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  • Maurice E. Adams
    April 08, 2013 - 08:54

    James, it is the making of a simple issue very complex that is what is creating the confusion --- and intentionally so. Once people are confused, it is easier to mislead, to hide the truth, to put opponents or those who might have a glimpse of the truth off balance and thereby easier to move ahead with one's own agenda...... That is what we have and that is what we have with all this talk of "net debt", whether MF affects "net debt", etc. etc. etc. ..... Obfuscation, at its best. If you had focused more on the value of this so-called 'investment', you would have been getting closer to the heart of the matter, and thereby at the very least you would have skirted nearer the edges of the truth

  • Maurice E. Adams
    April 08, 2013 - 07:20

    It seems James that you cannot see the woods for the trees. You have allowed yourself to be hoodwinked by gobbledygook --- purely accounting terminology --- all of which may be technically correct, but only "from a purely accounting perspective". I could go on and on and explain how Muskrat Falls is not a good investment, how practically all 'revenues' are from ourselves, how objective evidence shows that demand will fall (not rise), etc, etc., but that is not really needed. Other posters have already gotten to the heart of the matter and see the deception for what it is.

  • Michael
    March 19, 2013 - 17:09

    Of course the investment in MF doesn't add to the deficit...as long as the investment is never impaired. What this also doesn't consider if that if the government spends money on MF, then they have less cash available for other expenditures. This means they may have to borrow/incur debt to finance other projects, pay the bills, etc. This means interest expenses which vary depending on your level of debt could be high or low and would most certainly would add to a deficit. An investment made in MF today would not increase a deficit in this fiscal year (most likely) but it could definitely have an impact in future years if the investment is revalued and falls below its current book value.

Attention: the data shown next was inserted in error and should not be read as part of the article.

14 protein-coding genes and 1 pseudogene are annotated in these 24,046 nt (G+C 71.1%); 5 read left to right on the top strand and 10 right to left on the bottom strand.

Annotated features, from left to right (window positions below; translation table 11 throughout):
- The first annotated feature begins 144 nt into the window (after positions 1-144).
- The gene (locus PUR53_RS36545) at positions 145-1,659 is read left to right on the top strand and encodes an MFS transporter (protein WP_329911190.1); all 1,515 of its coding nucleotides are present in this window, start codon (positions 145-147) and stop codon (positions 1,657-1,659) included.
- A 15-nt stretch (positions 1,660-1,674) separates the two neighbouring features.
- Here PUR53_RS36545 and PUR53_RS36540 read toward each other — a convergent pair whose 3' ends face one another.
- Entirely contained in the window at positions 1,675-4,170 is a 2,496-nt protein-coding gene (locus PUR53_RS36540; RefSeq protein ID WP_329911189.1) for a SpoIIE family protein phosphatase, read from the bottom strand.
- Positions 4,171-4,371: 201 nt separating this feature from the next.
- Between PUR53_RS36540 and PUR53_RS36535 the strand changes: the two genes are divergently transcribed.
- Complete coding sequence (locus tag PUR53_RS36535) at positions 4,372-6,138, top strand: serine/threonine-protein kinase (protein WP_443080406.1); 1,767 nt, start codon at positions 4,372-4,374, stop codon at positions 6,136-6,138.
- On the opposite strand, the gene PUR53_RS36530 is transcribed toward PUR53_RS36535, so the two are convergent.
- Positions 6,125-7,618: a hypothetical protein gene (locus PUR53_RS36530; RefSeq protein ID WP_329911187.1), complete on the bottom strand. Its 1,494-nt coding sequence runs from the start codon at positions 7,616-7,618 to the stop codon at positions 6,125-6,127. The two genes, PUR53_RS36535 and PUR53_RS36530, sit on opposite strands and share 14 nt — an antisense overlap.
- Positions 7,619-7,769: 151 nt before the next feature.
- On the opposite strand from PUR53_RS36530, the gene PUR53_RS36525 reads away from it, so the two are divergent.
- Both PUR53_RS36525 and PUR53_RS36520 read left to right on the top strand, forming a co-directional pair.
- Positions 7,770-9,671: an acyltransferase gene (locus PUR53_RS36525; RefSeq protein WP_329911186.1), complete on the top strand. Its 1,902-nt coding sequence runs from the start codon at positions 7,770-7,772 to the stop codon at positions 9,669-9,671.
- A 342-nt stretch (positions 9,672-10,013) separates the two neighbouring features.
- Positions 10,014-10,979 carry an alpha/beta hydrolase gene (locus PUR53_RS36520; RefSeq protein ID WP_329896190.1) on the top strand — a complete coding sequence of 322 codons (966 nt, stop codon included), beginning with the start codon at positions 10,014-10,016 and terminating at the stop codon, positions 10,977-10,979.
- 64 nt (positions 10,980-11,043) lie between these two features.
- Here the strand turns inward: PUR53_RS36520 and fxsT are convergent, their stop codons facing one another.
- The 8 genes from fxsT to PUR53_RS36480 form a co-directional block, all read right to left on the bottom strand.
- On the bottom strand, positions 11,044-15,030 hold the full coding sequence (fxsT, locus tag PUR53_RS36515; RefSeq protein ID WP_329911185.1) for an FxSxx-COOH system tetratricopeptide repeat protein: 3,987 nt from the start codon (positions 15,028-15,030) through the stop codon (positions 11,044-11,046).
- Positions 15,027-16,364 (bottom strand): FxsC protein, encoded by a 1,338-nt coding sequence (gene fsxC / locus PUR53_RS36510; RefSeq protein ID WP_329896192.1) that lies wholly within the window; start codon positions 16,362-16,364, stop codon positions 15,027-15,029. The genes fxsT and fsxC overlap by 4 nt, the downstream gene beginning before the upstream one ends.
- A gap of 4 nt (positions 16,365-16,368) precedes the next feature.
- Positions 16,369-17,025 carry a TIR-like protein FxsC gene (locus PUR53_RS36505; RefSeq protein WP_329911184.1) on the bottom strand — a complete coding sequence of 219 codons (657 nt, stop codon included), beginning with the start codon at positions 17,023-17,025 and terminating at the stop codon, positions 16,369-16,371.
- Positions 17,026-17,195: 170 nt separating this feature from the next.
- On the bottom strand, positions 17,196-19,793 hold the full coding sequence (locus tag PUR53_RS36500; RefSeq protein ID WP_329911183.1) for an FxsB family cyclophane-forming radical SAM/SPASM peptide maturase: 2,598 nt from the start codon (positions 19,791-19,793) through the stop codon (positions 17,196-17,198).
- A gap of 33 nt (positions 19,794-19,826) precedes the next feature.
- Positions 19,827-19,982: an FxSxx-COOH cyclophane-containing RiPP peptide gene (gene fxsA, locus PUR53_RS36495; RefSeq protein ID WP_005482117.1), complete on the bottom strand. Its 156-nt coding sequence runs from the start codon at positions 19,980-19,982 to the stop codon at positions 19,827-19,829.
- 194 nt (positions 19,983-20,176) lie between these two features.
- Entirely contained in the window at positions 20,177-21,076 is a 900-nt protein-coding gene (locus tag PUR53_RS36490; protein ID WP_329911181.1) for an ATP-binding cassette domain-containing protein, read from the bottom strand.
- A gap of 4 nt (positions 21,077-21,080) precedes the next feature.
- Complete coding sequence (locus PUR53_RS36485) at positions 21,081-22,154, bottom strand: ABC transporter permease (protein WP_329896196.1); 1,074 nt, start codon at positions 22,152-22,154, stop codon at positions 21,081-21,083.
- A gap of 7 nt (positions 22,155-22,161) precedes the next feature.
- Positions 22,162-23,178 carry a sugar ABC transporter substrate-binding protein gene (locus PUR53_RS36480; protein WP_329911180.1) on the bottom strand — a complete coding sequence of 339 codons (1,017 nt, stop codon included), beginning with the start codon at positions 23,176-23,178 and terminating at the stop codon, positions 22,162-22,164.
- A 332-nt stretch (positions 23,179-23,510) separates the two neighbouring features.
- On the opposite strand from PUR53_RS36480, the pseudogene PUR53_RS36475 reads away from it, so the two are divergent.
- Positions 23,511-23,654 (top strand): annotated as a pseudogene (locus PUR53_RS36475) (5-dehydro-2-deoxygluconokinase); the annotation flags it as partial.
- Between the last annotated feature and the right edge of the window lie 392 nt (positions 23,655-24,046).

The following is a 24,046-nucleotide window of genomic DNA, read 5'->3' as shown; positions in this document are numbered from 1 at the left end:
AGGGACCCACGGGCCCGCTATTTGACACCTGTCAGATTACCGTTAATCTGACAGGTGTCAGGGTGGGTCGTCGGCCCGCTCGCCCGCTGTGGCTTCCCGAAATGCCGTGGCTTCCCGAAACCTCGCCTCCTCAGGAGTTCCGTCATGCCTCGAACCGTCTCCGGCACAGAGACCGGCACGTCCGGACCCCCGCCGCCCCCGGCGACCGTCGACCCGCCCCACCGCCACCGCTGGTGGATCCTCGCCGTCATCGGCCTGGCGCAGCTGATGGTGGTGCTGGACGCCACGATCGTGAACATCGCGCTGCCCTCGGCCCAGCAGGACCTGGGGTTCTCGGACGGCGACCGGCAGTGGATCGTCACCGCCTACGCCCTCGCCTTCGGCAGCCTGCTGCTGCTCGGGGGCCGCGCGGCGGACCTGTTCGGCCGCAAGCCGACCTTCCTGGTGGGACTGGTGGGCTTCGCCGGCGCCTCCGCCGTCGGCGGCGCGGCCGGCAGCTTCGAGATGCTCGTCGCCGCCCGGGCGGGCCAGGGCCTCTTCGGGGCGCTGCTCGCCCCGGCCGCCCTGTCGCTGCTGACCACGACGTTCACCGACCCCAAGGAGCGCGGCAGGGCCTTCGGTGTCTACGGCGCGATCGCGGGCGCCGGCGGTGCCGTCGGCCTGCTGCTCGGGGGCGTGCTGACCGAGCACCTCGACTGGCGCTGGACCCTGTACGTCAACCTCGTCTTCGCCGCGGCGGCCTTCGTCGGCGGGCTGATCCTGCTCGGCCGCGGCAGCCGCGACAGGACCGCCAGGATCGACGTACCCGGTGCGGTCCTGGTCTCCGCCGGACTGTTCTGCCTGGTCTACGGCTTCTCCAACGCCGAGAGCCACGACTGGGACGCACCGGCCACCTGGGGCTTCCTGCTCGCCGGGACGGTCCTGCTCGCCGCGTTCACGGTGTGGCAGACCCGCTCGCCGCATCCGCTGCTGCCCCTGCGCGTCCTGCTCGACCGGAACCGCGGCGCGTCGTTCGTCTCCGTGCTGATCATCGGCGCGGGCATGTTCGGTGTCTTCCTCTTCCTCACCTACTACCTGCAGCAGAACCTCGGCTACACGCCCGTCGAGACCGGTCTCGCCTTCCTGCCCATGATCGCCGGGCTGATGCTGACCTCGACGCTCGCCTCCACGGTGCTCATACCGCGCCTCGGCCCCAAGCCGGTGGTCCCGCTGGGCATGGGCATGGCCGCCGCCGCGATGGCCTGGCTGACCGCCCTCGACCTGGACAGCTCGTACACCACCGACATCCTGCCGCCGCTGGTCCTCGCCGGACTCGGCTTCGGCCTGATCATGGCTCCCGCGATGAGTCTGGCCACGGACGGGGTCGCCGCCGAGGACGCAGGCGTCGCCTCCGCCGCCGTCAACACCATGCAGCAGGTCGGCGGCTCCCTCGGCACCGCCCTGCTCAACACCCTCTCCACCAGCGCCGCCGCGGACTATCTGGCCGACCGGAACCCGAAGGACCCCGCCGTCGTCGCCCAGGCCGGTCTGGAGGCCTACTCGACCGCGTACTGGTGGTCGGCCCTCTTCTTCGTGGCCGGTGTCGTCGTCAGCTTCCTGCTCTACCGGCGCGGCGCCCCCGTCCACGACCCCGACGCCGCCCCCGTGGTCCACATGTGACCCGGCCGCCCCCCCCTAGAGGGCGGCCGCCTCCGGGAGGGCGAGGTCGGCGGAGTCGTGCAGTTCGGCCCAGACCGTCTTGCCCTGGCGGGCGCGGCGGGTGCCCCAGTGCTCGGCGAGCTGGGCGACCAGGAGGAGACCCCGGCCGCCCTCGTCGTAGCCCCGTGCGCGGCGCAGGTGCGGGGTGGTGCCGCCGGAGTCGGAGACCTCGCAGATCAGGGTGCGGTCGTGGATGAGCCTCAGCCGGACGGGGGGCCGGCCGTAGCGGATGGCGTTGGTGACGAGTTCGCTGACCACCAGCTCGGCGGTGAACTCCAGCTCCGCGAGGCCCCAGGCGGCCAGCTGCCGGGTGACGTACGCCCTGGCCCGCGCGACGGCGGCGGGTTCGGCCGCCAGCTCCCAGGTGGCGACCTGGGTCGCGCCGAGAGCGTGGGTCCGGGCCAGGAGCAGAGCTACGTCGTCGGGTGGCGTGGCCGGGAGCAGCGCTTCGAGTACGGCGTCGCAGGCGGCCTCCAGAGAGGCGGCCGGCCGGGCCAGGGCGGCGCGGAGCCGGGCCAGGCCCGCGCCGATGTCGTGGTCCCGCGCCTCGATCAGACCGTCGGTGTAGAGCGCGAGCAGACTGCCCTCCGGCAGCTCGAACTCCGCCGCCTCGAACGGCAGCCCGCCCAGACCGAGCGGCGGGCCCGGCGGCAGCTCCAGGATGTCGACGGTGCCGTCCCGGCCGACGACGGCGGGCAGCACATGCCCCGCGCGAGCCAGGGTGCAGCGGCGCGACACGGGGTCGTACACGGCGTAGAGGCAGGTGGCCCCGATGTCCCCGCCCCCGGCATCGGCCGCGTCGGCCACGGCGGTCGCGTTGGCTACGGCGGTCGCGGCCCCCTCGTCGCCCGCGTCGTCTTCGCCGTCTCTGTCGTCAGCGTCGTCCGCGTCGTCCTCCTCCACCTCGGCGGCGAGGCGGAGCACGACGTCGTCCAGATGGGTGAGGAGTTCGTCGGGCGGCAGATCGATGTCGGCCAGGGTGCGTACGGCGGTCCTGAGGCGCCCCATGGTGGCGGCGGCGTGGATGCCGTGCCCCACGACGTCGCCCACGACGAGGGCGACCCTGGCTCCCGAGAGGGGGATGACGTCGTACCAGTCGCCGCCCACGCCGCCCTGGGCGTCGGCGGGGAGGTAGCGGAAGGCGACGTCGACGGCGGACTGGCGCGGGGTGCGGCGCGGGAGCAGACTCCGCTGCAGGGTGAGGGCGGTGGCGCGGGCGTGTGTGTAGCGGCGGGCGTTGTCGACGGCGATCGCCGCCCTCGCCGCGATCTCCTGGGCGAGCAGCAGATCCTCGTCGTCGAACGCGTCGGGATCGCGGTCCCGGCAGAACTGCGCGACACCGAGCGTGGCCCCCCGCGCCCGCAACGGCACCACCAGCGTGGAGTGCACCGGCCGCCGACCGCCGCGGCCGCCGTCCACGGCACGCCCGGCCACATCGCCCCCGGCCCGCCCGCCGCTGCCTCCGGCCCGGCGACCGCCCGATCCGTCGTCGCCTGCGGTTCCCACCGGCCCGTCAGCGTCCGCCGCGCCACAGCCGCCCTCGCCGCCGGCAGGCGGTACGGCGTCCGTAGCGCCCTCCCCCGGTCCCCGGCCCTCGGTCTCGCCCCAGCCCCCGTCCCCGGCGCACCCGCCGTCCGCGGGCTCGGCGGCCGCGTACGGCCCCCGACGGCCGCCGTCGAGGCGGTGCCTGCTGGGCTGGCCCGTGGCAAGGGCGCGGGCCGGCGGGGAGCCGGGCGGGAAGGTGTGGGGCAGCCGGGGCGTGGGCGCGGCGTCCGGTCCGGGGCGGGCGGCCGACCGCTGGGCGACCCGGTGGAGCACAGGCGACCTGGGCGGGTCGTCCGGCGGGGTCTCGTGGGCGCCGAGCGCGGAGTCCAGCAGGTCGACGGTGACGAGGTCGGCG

• Blue PooP
    March 18, 2013 - 09:01

    No, dunderdale only needs enough money to give to nalcor and to get a loan. 2 Billion i thunk. Now the province will make make 20 million back over the life of the project, so says Tommy Marshall. Then she'll tick the rest of the money on behalf of the taxpayers of the province and unborn NL's to come for almost 60 years. Now don't forget the perks and the instant wealth to be given away.

  • James G. Learning
    March 12, 2013 - 17:11